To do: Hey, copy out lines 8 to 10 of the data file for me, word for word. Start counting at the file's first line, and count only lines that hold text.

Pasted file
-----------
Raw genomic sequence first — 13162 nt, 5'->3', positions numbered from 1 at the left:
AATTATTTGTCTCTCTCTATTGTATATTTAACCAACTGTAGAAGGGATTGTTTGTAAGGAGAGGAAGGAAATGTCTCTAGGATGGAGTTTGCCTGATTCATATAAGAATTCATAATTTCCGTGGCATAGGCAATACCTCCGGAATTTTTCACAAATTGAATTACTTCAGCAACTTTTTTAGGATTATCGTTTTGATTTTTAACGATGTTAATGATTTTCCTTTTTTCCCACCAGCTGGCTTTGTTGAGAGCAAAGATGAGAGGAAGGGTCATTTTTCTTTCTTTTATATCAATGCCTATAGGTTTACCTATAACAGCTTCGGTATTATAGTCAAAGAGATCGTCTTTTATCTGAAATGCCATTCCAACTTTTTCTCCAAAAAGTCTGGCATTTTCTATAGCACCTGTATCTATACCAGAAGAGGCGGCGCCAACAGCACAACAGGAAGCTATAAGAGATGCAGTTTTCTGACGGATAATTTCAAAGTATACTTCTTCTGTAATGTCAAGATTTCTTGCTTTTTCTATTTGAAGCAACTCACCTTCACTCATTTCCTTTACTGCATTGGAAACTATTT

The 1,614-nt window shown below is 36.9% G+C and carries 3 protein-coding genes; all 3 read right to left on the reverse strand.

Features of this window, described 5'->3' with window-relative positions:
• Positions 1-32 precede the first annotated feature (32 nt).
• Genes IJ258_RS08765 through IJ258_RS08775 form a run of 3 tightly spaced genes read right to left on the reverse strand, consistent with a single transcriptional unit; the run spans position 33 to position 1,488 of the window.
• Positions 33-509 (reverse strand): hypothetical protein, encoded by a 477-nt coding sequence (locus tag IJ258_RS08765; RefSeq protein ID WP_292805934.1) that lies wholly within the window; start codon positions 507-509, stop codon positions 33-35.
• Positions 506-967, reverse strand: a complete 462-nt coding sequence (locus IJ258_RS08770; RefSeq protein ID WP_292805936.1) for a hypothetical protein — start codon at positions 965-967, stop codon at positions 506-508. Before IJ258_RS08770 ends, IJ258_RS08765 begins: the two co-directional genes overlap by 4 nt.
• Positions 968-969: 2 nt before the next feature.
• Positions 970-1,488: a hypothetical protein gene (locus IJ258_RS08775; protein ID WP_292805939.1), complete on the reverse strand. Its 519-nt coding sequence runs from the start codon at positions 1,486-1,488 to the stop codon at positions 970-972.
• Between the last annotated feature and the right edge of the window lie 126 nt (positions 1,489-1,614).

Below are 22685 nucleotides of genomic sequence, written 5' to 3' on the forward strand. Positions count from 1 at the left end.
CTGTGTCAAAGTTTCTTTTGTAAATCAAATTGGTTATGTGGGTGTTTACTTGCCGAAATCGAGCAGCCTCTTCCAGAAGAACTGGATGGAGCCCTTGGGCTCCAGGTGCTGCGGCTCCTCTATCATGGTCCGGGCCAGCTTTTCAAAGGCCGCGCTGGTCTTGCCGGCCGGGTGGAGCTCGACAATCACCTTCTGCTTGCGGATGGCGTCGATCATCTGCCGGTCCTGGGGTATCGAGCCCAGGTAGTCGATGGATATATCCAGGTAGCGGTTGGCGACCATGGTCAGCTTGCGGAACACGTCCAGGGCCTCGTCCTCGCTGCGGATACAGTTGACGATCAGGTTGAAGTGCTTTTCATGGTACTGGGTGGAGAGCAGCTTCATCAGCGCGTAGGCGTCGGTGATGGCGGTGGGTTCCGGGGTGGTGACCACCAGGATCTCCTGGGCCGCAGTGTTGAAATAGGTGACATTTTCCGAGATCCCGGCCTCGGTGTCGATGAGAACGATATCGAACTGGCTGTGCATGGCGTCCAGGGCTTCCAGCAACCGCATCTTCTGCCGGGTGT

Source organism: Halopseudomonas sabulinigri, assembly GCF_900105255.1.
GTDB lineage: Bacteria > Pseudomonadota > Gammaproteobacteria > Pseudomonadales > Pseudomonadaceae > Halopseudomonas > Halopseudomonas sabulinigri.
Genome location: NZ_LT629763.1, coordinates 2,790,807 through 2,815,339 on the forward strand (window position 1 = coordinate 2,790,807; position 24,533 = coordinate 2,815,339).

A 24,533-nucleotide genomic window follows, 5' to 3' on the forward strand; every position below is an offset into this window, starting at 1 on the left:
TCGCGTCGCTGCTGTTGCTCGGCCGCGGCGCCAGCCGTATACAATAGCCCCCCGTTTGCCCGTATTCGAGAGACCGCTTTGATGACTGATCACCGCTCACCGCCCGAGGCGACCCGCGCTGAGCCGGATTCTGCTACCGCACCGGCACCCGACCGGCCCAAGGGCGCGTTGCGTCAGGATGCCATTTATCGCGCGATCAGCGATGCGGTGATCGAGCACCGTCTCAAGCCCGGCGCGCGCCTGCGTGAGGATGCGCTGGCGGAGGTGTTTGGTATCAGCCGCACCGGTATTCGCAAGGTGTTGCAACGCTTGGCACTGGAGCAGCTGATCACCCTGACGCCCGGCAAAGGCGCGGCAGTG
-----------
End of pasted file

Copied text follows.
• Positions 506-967, reverse strand: a complete 462-nt coding sequence (locus IJ258_RS08770; RefSeq protein ID WP_292805936.1) for a hypothetical protein — start codon at positions 965-967, stop codon at positions 506-508. Before IJ258_RS08770 ends, IJ258_RS08765 begins: the two co-directional genes overlap by 4 nt.
• Positions 968-969: 2 nt before the next feature.
• Positions 970-1,488: a hypothetical protein gene (locus IJ258_RS08775; protein ID WP_292805939.1), complete on the reverse strand. Its 519-nt coding sequence runs from the start codon at positions 1,486-1,488 to the stop codon at positions 970-972.